The Greater Sydney Commission Bill 2015 (Bill) was passed by NSW Parliament on 12 November 2015 and is currently awaiting assent. The Bill establishes the Greater Sydney Commission (GSC) which will be a NSW Government agency charged with leading metropolitan planning for the Greater Sydney Region (GSR). The GSC will have an important role in both strategic planning and development assessment in NSW.
The formation of the GSC is part of a larger political and policy picture to reform local government in NSW and to promote metropolitan planning in Sydney 1. The population of Sydney is expected to grow by 1.6 million by 2031 with more than half of this growth expected in Western Sydney alone. The Bill has been introduced to ensure that the approach to infrastructure and land use planning creates a future Sydney that is productive, sustainable and liveable 2.
In this article we provide an overview of the Bill and what the Bill means for planning in the Sydney Region.
What will the GSC do?
The GSC will have a number of functions, including providing advice and recommendations to the Minister for Planning on planning and development and to assist local Councils and any other government agency on the implementation of plans in the GSR. The GSC will have a number of important plan making and development assessment functions. The GSC:
- will be a consent authority as defined under theEnvironmental Planning & Assessment Act 1979 (NSW) (EP&A Act); and
- can make a local environmental plan (LEP) for a local government area within the GSR and the Minister is now excluded from doing so.
Regional and district plans
The Bill introduces a new Part 3B into the EP&A Act which makes provision for the preparation of regional and district plans by the GSC (or, for areas outside the GSR, the Secretary or other person or body prescribed by the Regulations).
Regional plans will set out the basis for strategic planning in a region and will contain vision statements, objectives and strategies and actions to achieve those objectives. District plans will set planning priorities that are consistent with the regional plan and actions to achieve those priorities.
When preparing planning proposals, planning authorities must give effect to the district plan (or the regional plan where there is no district plan). Also, once a district plan is made, local Councils must review their LEPs and prepare planning proposals to give effect to the district plan.
Who will be members of the GSC?
The GSC will comprise:
- 4 persons appointed by the Minister (Greater Sydney Commissioners), one of whom will be the Chief Commissioner. Each of the remaining Greater Sydney Commissioners will be assigned sole responsibility for either environmental, social or economic matters;
- a person to represent each district of the GSR (District Commissioners). Before being appointed, the Minister must seek the advice of each local Council within that district; and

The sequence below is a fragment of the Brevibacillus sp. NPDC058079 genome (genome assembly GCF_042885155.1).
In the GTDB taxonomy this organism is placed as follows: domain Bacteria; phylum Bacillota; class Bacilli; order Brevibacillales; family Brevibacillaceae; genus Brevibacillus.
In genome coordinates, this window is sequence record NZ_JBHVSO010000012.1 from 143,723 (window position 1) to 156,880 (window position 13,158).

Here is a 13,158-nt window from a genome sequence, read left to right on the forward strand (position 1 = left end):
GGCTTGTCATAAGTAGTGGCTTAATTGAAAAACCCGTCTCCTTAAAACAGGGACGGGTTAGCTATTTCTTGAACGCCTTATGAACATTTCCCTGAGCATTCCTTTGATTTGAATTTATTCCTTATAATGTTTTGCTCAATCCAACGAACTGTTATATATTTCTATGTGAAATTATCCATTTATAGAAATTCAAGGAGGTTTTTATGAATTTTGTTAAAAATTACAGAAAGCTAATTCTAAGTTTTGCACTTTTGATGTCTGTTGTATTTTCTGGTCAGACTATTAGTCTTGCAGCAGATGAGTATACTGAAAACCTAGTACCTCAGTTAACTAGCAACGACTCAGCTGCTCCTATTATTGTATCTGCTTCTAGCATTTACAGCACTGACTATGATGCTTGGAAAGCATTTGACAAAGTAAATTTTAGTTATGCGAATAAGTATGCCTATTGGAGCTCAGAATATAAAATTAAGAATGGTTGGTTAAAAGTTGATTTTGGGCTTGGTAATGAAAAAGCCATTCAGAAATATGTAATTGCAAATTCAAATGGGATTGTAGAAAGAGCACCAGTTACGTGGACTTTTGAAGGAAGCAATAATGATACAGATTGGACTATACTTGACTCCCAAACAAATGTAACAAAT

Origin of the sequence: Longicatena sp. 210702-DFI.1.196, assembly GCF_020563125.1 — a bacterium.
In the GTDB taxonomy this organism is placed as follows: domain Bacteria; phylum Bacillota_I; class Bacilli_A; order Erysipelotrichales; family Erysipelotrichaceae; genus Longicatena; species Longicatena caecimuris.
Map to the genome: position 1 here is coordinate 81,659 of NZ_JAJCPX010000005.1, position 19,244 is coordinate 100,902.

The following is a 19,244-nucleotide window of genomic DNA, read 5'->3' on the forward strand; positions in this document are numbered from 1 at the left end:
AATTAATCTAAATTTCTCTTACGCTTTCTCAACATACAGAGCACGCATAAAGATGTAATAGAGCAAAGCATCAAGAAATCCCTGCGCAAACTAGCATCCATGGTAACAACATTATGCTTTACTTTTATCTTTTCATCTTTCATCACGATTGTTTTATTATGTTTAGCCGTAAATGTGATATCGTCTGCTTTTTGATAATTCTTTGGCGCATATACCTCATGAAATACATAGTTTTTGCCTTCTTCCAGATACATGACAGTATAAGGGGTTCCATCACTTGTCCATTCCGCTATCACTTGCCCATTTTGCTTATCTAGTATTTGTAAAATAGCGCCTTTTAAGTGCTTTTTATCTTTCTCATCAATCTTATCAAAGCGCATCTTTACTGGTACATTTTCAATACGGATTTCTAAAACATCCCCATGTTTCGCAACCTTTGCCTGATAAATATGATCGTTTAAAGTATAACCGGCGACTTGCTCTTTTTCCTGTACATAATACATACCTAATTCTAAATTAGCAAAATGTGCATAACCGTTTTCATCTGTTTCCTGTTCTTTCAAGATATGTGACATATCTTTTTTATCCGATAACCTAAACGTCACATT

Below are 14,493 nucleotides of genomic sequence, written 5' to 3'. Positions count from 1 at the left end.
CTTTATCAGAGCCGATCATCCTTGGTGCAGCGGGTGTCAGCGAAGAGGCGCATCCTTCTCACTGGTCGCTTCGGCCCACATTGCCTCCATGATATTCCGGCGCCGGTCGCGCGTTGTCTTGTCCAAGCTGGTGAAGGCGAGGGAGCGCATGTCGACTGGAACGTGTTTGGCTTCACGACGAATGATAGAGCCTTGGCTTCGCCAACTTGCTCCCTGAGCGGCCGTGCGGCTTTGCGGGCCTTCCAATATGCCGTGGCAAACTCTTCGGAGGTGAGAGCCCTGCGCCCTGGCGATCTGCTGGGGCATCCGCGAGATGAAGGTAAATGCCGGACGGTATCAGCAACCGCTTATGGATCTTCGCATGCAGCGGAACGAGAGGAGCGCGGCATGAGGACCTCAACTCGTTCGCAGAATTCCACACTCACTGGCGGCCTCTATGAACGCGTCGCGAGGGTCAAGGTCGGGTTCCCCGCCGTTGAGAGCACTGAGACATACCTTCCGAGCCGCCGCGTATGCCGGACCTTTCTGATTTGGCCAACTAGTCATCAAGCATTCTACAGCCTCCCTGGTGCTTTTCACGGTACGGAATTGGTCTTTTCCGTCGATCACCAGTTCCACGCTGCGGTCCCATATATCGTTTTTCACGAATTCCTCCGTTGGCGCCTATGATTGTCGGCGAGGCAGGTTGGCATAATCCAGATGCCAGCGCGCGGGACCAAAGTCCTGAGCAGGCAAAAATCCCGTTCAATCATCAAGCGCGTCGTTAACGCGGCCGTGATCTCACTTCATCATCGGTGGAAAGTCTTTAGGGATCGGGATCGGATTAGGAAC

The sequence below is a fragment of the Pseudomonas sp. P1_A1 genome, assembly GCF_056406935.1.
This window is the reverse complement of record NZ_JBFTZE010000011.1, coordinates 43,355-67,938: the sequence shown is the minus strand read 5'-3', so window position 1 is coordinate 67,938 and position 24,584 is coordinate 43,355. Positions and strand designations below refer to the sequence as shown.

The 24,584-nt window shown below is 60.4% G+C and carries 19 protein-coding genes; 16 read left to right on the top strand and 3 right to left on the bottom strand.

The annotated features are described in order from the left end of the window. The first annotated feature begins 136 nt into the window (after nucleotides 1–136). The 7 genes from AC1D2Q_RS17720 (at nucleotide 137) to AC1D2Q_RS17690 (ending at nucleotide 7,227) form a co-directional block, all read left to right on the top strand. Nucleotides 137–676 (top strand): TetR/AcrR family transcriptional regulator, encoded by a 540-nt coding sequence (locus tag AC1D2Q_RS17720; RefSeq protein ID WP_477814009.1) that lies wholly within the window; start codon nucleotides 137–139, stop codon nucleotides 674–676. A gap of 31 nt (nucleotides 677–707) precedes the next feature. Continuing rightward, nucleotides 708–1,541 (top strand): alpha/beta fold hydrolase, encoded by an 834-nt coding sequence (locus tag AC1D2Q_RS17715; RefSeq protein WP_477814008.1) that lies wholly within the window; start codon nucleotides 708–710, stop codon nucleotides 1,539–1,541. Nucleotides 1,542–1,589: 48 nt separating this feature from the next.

- ex-officio members being the secretaries of the Department of Planning and Environment, the Department of Transport and the Treasury.
Sydney Planning Panel and Committees
The Bill also makes provision for the establishment of Sydney Planning Panels (SPP). Once constituted, a SPP will replace the relevant joint regional planning panel.
Along with the SPP, the GSC will comprise the Infrastructure Delivery Committee, the Finance and Governance Committee and the Strategic Planning Committee.
The Committees will play an important role in delivering the objectives and performing the functions of the GSC. For example, the Infrastructure Delivery Committee will coordinate infrastructure and land use decisions. It will provide an annual infrastructure priority list to government from Infrastructure Delivery Plans to be prepared by the GSC. The Strategic Planning Committee will lead the process of preparing the district plans for each of Sydney's six districts and reviewing the metropolitan plan.
What does this mean for Sydney?
The success of the GSC will largely depend on its ability to coordinate with other Government agencies and local Councils. Learning from past experience of former planning bodies, the GSC has been designed to integrate planning decisions vertically between Government agencies and local Councils and horizontally between Government departments and agencies with a responsibility for planning in Sydney.
Although the GSC has been welcomed by developer groups such as the Urban Development Institute of Australia 3, there has been some resistance from community groups and local Councils. For example, whilst Local Government NSW welcomes the GSC, it believes that the Bill must articulate a workable partnership between State and local Government and incorporate the views of local Councils instead of a top-down approach when preparing regional/district plans 4.
1 NSW Parliamentary Research Service E-Brief "The Greater Sydney Commission" by Gareth Griffith [https://www.parliament.nsw.gov.au/prod/parlment/publications.nsf/key/TheGreaterSydneyCommission/$File/Greater+Sydney+Commission.pdf]
2 New South Wales, Greater Sydney Commission Bill 2015, Legislative Assembly, 22 October 2015 (Rob Stokes, Pittwater – Minister for Planning).
3 Kirsty Needham, 'Greater Sydney Commission: Budget to tackle housing crisis with London-style planning authority' Sydney Morning Herald (Sydney), 21 June 2015 [http://www.smh.com.au/nsw/nsw-budget-to-establish-greater-sydney-commission-20150620-ght5mb.html]
4 Local Government NSW, 'Greater Sydney Commission' [http://www.lgnsw.org.au/key-initiatives/greater-sydney-commission]
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